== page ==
Food Processors still buy equipment based on price and ROI but what about food safety?
Many food processors still buy equipment based on price and ROI but what about food safety? In this article, Ian Webster, Field Segment Manager – Hygienic Processing for Bürkert, gives us his opinion.
Minimising production costs is a key factor in remaining profitable for any food processing business. That means selecting the most cost effective solution when investing in process equipment. If you take an overall perspective of costs; including those potentially included in downtime, production errors, waste, recalls and even prosecutions, then the decision making process leans heavily towards specifying the best quality components and design available. That is because the purchase cost and ROI of the investment is potentially dwarfed by the secondary factors should there be a food safety issue.
Food safety regulations
Compliance is not enough; every process is different and regulations are generic by their nature. Food safety and hygiene has to be factored-in in a pro-active way to ensure real profitability is protected. This may include specifying better quality materials, better components and better process design. Whether it is a new line, or a retrofit situation, spending a bit more at this stage usually pays massive dividends later. Often, decisions made on initial purchase price and immediate ROI alone mask the real cost of downtime, wastage and the other knock-ons of food safety issues.
Food processors in general are becoming more focussed on hygiene standards and the latest food safety regulations coming from Europe. In order to stay in business, they must meet a range of standards, including those specific to the main retailer of their products. The ever-increasing demands of consumers, and the rising liabilities of food retailers, have led to the increased requirement to improve standards. But there are a number of standards and schemes in place; everything from European legislation and EHEDG certification to local standards enforced by the dominant customer.
However, with regular audits (both planned and unannounced), plus good quality process and automation equipment, it is increasingly possible to adopt a manufacturing process that is robust and yet flexible.
Food processing equipment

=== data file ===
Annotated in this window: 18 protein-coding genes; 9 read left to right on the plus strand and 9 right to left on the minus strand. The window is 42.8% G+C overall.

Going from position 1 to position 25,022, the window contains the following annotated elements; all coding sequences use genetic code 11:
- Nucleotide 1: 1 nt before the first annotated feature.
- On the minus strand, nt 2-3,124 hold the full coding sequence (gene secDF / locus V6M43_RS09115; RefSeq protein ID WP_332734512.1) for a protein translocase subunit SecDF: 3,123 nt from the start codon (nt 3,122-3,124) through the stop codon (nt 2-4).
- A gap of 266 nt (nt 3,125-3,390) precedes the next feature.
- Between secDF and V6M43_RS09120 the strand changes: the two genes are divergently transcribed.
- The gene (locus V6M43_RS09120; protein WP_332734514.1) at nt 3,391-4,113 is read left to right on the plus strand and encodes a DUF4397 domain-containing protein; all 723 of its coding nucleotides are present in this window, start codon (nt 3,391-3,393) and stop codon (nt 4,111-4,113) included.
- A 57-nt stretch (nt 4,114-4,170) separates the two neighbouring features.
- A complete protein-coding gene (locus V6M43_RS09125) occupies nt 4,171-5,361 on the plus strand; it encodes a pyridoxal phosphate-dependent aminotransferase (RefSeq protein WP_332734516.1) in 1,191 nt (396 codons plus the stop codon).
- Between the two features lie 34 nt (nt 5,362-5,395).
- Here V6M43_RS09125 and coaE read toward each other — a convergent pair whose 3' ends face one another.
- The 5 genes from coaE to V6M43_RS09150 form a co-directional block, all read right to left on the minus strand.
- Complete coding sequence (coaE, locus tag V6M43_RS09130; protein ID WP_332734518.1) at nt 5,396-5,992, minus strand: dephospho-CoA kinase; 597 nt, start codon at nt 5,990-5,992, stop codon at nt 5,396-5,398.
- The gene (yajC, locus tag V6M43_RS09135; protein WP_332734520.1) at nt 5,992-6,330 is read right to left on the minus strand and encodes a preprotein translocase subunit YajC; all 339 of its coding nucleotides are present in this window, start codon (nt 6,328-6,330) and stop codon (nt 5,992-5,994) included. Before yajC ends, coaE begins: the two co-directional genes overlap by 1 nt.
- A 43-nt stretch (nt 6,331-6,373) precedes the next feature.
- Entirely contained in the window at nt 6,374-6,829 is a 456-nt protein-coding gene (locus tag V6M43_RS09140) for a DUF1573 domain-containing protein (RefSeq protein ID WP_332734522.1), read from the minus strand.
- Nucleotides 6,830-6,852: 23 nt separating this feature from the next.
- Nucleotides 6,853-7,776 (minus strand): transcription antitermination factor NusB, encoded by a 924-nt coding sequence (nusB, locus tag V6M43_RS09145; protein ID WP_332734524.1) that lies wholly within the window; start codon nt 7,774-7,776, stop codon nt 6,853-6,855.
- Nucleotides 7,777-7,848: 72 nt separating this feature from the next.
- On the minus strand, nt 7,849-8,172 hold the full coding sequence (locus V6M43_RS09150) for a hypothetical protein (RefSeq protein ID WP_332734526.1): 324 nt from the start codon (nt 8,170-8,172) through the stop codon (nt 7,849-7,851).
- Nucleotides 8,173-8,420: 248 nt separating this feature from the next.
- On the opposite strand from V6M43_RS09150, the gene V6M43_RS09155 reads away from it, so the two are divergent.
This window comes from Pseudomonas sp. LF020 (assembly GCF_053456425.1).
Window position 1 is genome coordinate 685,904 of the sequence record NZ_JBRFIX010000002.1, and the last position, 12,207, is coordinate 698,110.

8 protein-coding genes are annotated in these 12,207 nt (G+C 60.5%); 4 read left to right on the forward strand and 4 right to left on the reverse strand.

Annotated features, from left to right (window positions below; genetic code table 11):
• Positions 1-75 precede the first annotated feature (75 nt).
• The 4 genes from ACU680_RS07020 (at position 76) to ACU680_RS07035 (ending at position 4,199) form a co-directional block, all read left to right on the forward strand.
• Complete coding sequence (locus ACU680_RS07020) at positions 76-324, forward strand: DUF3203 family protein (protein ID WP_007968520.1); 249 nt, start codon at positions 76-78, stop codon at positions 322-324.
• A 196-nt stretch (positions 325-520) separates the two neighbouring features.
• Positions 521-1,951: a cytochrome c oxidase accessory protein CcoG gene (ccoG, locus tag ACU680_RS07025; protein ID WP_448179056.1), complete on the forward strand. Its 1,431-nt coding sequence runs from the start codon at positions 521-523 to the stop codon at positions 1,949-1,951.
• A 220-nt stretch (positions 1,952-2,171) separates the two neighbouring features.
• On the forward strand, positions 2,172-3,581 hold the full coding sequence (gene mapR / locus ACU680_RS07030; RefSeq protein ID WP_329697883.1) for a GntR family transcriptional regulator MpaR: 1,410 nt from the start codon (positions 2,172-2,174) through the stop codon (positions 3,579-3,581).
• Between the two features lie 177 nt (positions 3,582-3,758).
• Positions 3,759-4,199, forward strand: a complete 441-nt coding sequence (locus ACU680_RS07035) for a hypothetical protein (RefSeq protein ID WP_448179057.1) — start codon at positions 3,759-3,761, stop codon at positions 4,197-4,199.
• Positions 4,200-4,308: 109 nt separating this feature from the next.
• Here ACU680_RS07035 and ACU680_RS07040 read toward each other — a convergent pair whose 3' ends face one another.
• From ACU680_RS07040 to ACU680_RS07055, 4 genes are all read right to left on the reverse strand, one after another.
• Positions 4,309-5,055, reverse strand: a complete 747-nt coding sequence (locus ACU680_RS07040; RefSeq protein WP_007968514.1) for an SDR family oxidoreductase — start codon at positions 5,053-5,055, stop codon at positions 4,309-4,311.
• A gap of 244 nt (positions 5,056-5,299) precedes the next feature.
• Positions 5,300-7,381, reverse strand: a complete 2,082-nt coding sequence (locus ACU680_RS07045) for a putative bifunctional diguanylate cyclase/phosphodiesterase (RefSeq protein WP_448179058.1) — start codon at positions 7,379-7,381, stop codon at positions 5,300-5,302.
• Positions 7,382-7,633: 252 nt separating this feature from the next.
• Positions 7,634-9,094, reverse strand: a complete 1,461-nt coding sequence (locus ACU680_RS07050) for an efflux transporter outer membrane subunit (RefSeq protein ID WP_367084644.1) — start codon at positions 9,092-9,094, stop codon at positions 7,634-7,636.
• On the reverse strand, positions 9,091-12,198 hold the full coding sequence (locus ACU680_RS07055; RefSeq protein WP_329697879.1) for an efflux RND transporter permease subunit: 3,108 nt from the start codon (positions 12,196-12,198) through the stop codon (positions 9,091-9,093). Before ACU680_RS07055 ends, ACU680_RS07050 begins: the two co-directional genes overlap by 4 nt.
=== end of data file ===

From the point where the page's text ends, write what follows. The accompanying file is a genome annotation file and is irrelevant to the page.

It is undoubtedly a major challenge for food processors to keep up-to-date with the latest round of standards that will enable them to maintain their customer portfolio. With major retailers keen to promote the high standards of their suppliers, it is essential to keep pace with design improvements that will benefit the business now and in the future.
A key aspect to compliance with standards is recording the necessary data, which requires a number of sensors to be strategically positioned throughout the manufacturing process. Take, for example, a pH sensor which is commonly used in many food processing applications.
Many of the more common glass pH electrodes are not suitable for food applications due to the risk of broken glass fragments contaminating the process. Therefore, selecting an alternative design is essential but consideration should also be made for other processes that may need to be integrated in the future.
The implementation of clean-in-place (CIP) and steam-in-place (SIP) processes can involve considerable investment, along with the necessary systems to monitor and record the actual process implementation. However, many pH sensors need to be removed from the process stream before the CIP/SIP process can be completed. This requires expensive retraction systems to be employed, creating extra work, costs and inconvenience for the processor.
Flexible approach needed to meet standards
Clearly the choices made during the design stage of a project can have significant implications on the ability of the process to be adapted for future requirements. Taking a longer term approach, that enables further development of a processing line with minimal restructuring, will deliver reduced capital spending while also maintaining the required industry standards.
The future of food processing is being driven by the major retailers and this can only mean more stringent standards that will be enforced through regular audits and inspections. In order to keep pace with these inevitable changes, manufacturers and producers will need to maintain a flexible approach and make use of the available design expertise that is offered by the process control sector.
For more information about Bürkert’s complete range of pH measuring products, please visit www.burkert.co.uk or phone +44 (0) 1285 648720.
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